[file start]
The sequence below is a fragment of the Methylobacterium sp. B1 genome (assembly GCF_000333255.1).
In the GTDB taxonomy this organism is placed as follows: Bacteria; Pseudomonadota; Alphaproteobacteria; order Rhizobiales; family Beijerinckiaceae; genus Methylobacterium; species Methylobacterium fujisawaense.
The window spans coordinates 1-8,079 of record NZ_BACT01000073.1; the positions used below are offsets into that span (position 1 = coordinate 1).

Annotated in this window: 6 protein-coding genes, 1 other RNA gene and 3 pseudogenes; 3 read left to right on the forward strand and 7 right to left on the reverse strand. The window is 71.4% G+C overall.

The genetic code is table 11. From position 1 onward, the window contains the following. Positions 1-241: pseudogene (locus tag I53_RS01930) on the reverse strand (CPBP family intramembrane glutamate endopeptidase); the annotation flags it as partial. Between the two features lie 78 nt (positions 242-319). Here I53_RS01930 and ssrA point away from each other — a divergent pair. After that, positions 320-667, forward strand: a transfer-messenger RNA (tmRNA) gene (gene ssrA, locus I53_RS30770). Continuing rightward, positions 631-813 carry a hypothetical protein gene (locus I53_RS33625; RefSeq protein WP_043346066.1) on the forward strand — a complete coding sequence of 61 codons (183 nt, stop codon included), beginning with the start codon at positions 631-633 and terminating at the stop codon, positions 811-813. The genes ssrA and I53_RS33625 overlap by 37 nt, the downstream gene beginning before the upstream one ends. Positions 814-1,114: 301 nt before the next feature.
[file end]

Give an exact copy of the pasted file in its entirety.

The sequence below is a fragment of the Methylobacterium sp. B1 genome (assembly GCF_000333255.1).
In the GTDB taxonomy this organism is placed as follows: Bacteria; Pseudomonadota; Alphaproteobacteria; order Rhizobiales; family Beijerinckiaceae; genus Methylobacterium; species Methylobacterium fujisawaense.
The window spans coordinates 1-8,079 of record NZ_BACT01000073.1; the positions used below are offsets into that span (position 1 = coordinate 1).

Annotated in this window: 6 protein-coding genes, 1 other RNA gene and 3 pseudogenes; 3 read left to right on the forward strand and 7 right to left on the reverse strand. The window is 71.4% G+C overall.

The genetic code is table 11. From position 1 onward, the window contains the following. Positions 1-241: pseudogene (locus tag I53_RS01930) on the reverse strand (CPBP family intramembrane glutamate endopeptidase); the annotation flags it as partial. Between the two features lie 78 nt (positions 242-319). Here I53_RS01930 and ssrA point away from each other — a divergent pair. After that, positions 320-667, forward strand: a transfer-messenger RNA (tmRNA) gene (gene ssrA, locus I53_RS30770). Continuing rightward, positions 631-813 carry a hypothetical protein gene (locus I53_RS33625; RefSeq protein WP_043346066.1) on the forward strand — a complete coding sequence of 61 codons (183 nt, stop codon included), beginning with the start codon at positions 631-633 and terminating at the stop codon, positions 811-813. The genes ssrA and I53_RS33625 overlap by 37 nt, the downstream gene beginning before the upstream one ends. Positions 814-1,114: 301 nt before the next feature.